The CEO of one of the country's largest Irish colleges – founded by alleged paedophile Domhnall O Lubhlai – has backed calls on the Garda Commissioner to order a review into allegations of sexual abuse dating back more than five decades.
An investigation by TG4, which was broadcast last week, alleged that the Irish language activist admitted to gardai that he sexually abused scores of students – but he was never brought to trial.
He had worked for Gael Linn, organising children's camps in the Gaeltacht and also taught in schools in Clondalkin, Dublin.
The programme claims that during school trips to the Gaeltacht, he plied youngsters with alcohol before telling them there was only one bed so they would have to share with him.
Alleged victim Gearoid O Crothar said he was abused for more than three-and-a-half years in the early 1970s.
O Lubhlai set up Colaiste na bhFiann language school in Rosmuc, Co Galway, in the 1970s and also taught in Colaiste Chilliain in Clondalkin.
Caitriona Ni Cheallaigh, Colaiste na bhFiann chief executive, said gardai should review all their files in relation to O Lubhlai and Justice Minister Alan Shatter should order an inquiry.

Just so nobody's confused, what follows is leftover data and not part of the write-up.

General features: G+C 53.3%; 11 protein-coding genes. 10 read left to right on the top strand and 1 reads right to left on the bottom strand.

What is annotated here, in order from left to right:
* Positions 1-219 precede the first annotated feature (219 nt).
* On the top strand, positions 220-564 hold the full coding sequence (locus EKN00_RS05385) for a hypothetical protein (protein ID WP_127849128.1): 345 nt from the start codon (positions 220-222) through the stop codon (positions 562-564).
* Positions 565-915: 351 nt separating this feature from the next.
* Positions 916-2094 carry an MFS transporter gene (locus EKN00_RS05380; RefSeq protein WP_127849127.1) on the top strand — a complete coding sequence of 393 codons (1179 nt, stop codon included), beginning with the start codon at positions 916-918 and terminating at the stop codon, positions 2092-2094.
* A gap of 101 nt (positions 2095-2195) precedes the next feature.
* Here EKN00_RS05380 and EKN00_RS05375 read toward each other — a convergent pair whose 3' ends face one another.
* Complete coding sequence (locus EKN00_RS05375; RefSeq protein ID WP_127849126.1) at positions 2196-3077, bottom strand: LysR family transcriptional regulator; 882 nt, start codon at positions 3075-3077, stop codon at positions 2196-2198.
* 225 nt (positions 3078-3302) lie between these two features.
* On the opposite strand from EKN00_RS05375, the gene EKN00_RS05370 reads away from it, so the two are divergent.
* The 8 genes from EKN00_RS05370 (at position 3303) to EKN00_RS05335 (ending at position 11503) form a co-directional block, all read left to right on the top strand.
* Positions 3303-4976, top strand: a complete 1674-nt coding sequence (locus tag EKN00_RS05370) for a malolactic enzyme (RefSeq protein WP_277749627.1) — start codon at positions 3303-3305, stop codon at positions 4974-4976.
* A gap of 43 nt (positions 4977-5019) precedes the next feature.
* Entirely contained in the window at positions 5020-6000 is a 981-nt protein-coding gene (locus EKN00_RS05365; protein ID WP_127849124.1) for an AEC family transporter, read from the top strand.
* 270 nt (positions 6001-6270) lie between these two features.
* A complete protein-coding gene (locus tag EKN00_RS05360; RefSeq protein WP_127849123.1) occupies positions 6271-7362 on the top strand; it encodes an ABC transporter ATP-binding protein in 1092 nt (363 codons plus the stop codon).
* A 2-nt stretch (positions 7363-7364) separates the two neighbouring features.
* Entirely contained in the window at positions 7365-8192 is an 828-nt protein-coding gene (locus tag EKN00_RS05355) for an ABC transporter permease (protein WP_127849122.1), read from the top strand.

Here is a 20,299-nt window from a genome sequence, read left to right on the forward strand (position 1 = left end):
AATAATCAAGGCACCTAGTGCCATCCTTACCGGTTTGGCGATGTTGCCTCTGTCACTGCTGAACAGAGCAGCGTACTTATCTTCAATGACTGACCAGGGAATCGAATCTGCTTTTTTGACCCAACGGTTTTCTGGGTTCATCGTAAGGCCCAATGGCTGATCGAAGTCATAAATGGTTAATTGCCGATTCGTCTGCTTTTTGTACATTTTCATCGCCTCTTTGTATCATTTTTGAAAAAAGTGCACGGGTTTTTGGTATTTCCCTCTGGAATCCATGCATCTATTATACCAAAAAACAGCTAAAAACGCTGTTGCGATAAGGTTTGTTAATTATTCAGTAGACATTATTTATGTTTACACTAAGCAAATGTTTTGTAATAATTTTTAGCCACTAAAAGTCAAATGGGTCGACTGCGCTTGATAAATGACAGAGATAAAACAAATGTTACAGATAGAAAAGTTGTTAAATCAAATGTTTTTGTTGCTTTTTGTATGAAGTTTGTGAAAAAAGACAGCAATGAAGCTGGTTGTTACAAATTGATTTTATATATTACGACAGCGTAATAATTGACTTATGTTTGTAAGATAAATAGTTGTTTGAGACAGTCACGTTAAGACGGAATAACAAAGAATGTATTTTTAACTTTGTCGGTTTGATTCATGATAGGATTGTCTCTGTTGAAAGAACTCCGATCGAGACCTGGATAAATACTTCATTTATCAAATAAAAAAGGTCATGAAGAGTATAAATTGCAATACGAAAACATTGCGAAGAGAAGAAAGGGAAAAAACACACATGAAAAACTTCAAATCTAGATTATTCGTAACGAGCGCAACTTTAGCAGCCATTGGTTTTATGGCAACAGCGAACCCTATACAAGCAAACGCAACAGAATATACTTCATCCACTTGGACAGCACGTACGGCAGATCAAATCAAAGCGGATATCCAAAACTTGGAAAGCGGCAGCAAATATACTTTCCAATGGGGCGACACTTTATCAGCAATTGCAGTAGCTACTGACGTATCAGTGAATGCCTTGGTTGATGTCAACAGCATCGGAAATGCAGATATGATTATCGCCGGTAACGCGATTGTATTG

"Particular evidence, including tapes and a file, which were central to the case, went missing.
"It's not satisfactory and it meant Domhnall O Lubhlai was walking in and out of secondary schools all around the country selling a book he had written.
"He was doing that as a free agent and that was very distressing for his victims," she told the Irish Independent.
"This is a man who was a huge character and central to Irish language and education in general.
"He was widely regarded right across the country and it's quite amazing that even in 2013, people still refuse to believe that it was true."
Last night, Justice Minister Alan Shatter said he has requested information from the gardai on the criminal investigations which took place and is "not in a position" to comment until this is available.
Dubbed "Ireland's Jimmy Savile", he died last month in Mullingar, Co Westmeath, before facing abuse claims.
He is believed to have abused dozens of boys during his 30 years as a teacher and children's camp founder.
Fiona Neary, Rape Crisis Network Ireland executive director, also said gardai should review all their files.
"He has allegations against him that date from 1955 up to the present day. It appears that at least two opportunities, in 1991 and 1998, were presented to the gardai to investigate allegations against this very influential and powerful figure," she said.
In 1977, he had presented one series of an Irish language education programme on RTE television.
Asked whether the state broadcaster supported calls for a garda review, a spokesperson said it was a "matter for the Garda Commissioner", adding that RTE "abhors" the alleged offences. A garda spokesman said it "never discusses named individuals".